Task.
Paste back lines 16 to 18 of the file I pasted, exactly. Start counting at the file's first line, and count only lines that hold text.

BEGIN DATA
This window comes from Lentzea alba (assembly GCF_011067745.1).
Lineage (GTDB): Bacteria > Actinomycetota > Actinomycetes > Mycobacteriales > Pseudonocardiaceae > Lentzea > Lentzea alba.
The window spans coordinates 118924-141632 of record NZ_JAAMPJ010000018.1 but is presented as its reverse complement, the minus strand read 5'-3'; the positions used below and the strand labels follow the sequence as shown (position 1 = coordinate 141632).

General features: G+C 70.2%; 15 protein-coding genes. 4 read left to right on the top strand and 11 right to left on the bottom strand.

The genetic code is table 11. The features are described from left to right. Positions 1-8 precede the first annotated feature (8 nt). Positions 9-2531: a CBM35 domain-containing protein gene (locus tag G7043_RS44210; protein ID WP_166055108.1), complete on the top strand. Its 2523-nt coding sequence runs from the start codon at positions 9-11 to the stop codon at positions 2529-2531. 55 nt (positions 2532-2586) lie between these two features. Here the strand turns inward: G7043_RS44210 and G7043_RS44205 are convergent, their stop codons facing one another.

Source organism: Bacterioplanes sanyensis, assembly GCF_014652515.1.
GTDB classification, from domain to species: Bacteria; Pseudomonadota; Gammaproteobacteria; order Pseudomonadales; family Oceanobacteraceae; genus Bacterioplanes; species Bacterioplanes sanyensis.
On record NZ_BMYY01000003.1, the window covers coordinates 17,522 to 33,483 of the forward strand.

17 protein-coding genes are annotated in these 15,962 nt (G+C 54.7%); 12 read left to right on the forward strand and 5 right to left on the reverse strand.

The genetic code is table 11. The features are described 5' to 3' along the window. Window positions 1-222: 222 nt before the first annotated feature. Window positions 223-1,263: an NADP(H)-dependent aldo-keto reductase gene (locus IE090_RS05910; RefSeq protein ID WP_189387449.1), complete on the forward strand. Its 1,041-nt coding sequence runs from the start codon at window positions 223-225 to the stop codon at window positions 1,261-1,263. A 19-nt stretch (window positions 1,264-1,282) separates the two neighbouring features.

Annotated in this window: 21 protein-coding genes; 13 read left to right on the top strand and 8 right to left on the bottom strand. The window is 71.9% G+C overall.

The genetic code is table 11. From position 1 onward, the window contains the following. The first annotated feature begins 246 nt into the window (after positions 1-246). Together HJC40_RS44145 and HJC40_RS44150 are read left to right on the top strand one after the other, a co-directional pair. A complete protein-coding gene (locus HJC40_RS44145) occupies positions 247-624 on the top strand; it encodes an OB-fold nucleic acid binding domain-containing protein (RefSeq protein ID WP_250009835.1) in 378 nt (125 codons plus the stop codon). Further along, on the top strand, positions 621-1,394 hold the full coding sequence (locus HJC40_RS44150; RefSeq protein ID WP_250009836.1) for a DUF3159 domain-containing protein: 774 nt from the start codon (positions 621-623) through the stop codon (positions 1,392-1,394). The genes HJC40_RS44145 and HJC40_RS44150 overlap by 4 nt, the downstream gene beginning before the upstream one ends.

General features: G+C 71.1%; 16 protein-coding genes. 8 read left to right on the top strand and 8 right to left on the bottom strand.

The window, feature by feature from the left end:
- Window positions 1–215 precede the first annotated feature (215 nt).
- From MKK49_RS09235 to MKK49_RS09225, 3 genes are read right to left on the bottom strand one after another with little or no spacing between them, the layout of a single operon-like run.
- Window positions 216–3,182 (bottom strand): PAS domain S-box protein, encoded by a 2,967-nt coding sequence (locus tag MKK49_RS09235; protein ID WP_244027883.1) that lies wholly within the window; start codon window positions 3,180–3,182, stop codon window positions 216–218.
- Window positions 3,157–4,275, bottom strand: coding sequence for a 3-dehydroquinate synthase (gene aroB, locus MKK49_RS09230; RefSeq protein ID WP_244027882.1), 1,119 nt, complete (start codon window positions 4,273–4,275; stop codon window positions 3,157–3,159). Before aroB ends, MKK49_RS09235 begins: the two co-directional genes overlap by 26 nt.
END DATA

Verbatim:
- From MKK49_RS09235 to MKK49_RS09225, 3 genes are read right to left on the bottom strand one after another with little or no spacing between them, the layout of a single operon-like run.
- Window positions 216–3,182 (bottom strand): PAS domain S-box protein, encoded by a 2,967-nt coding sequence (locus tag MKK49_RS09235; protein ID WP_244027883.1) that lies wholly within the window; start codon window positions 3,180–3,182, stop codon window positions 216–218.
- Window positions 3,157–4,275, bottom strand: coding sequence for a 3-dehydroquinate synthase (gene aroB, locus MKK49_RS09230; RefSeq protein ID WP_244027882.1), 1,119 nt, complete (start codon window positions 4,273–4,275; stop codon window positions 3,157–3,159). Before aroB ends, MKK49_RS09235 begins: the two co-directional genes overlap by 26 nt.